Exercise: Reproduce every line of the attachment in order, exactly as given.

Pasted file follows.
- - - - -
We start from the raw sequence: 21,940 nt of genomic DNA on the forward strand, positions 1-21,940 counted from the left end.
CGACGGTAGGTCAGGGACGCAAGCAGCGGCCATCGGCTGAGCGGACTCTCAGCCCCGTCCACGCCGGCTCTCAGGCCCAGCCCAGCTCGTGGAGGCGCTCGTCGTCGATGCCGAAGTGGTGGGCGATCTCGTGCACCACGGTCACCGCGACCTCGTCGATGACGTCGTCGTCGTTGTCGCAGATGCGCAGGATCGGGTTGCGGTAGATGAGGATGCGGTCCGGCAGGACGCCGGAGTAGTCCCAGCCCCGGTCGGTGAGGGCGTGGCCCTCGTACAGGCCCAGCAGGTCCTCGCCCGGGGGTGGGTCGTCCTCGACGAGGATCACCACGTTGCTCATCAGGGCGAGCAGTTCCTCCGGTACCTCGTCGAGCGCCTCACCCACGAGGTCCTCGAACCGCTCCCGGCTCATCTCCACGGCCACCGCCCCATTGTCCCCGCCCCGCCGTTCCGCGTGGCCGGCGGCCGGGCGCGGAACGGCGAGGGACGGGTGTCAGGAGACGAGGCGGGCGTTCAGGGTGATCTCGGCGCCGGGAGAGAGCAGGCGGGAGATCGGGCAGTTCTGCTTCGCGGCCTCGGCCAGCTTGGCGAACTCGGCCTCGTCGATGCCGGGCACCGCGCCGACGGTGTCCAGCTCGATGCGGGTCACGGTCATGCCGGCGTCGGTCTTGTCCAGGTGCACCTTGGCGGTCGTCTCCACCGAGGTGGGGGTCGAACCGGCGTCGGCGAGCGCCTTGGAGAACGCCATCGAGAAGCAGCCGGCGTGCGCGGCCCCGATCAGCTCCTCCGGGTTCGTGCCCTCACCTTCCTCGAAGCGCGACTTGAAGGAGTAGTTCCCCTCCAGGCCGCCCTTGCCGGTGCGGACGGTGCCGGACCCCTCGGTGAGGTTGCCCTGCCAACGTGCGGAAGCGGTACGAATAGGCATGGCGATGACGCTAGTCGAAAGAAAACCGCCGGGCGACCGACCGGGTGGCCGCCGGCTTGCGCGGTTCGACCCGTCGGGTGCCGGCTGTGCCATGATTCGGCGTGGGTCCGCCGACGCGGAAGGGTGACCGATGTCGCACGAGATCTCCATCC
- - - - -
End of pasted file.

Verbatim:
We start from the raw sequence: 21,940 nt of genomic DNA on the forward strand, positions 1-21,940 counted from the left end.
CGACGGTAGGTCAGGGACGCAAGCAGCGGCCATCGGCTGAGCGGACTCTCAGCCCCGTCCACGCCGGCTCTCAGGCCCAGCCCAGCTCGTGGAGGCGCTCGTCGTCGATGCCGAAGTGGTGGGCGATCTCGTGCACCACGGTCACCGCGACCTCGTCGATGACGTCGTCGTCGTTGTCGCAGATGCGCAGGATCGGGTTGCGGTAGATGAGGATGCGGTCCGGCAGGACGCCGGAGTAGTCCCAGCCCCGGTCGGTGAGGGCGTGGCCCTCGTACAGGCCCAGCAGGTCCTCGCCCGGGGGTGGGTCGTCCTCGACGAGGATCACCACGTTGCTCATCAGGGCGAGCAGTTCCTCCGGTACCTCGTCGAGCGCCTCACCCACGAGGTCCTCGAACCGCTCCCGGCTCATCTCCACGGCCACCGCCCCATTGTCCCCGCCCCGCCGTTCCGCGTGGCCGGCGGCCGGGCGCGGAACGGCGAGGGACGGGTGTCAGGAGACGAGGCGGGCGTTCAGGGTGATCTCGGCGCCGGGAGAGAGCAGGCGGGAGATCGGGCAGTTCTGCTTCGCGGCCTCGGCCAGCTTGGCGAACTCGGCCTCGTCGATGCCGGGCACCGCGCCGACGGTGTCCAGCTCGATGCGGGTCACGGTCATGCCGGCGTCGGTCTTGTCCAGGTGCACCTTGGCGGTCGTCTCCACCGAGGTGGGGGTCGAACCGGCGTCGGCGAGCGCCTTGGAGAACGCCATCGAGAAGCAGCCGGCGTGCGCGGCCCCGATCAGCTCCTCCGGGTTCGTGCCCTCACCTTCCTCGAAGCGCGACTTGAAGGAGTAGTTCCCCTCCAGGCCGCCCTTGCCGGTGCGGACGGTGCCGGACCCCTCGGTGAGGTTGCCCTGCCAACGTGCGGAAGCGGTACGAATAGGCATGGCGATGACGCTAGTCGAAAGAAAACCGCCGGGCGACCGACCGGGTGGCCGCCGGCTTGCGCGGTTCGACCCGTCGGGTGCCGGCTGTGCCATGATTCGGCGTGGGTCCGCCGACGCGGAAGGGTGACCGATGTCGCACGAGATCTCCATCC